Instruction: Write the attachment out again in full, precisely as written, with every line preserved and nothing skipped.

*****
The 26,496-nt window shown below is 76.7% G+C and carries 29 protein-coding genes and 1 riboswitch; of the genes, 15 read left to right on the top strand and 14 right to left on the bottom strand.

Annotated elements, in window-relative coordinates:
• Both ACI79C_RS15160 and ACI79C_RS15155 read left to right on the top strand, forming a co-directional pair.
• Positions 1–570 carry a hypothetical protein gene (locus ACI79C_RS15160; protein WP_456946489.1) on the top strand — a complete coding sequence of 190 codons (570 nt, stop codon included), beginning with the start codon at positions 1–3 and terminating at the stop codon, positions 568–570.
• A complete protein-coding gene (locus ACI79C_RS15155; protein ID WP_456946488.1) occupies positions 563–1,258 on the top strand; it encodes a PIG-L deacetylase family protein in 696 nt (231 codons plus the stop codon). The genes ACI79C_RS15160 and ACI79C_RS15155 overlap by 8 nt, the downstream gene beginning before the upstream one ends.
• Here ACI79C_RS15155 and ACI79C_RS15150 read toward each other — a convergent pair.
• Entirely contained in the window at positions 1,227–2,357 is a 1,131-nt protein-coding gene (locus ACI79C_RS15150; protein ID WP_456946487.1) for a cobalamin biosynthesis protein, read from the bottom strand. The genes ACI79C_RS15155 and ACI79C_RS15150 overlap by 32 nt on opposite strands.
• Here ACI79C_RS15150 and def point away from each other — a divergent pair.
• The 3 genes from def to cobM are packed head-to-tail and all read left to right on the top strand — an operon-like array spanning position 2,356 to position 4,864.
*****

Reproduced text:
The 26,496-nt window shown below is 76.7% G+C and carries 29 protein-coding genes and 1 riboswitch; of the genes, 15 read left to right on the top strand and 14 right to left on the bottom strand.

Annotated elements, in window-relative coordinates:
• Both ACI79C_RS15160 and ACI79C_RS15155 read left to right on the top strand, forming a co-directional pair.
• Positions 1–570 carry a hypothetical protein gene (locus ACI79C_RS15160; protein WP_456946489.1) on the top strand — a complete coding sequence of 190 codons (570 nt, stop codon included), beginning with the start codon at positions 1–3 and terminating at the stop codon, positions 568–570.
• A complete protein-coding gene (locus ACI79C_RS15155; protein ID WP_456946488.1) occupies positions 563–1,258 on the top strand; it encodes a PIG-L deacetylase family protein in 696 nt (231 codons plus the stop codon). The genes ACI79C_RS15160 and ACI79C_RS15155 overlap by 8 nt, the downstream gene beginning before the upstream one ends.
• Here ACI79C_RS15155 and ACI79C_RS15150 read toward each other — a convergent pair.
• Entirely contained in the window at positions 1,227–2,357 is a 1,131-nt protein-coding gene (locus ACI79C_RS15150; protein ID WP_456946487.1) for a cobalamin biosynthesis protein, read from the bottom strand. The genes ACI79C_RS15155 and ACI79C_RS15150 overlap by 32 nt on opposite strands.
• Here ACI79C_RS15150 and def point away from each other — a divergent pair.
• The 3 genes from def to cobM are packed head-to-tail and all read left to right on the top strand — an operon-like array spanning position 2,356 to position 4,864.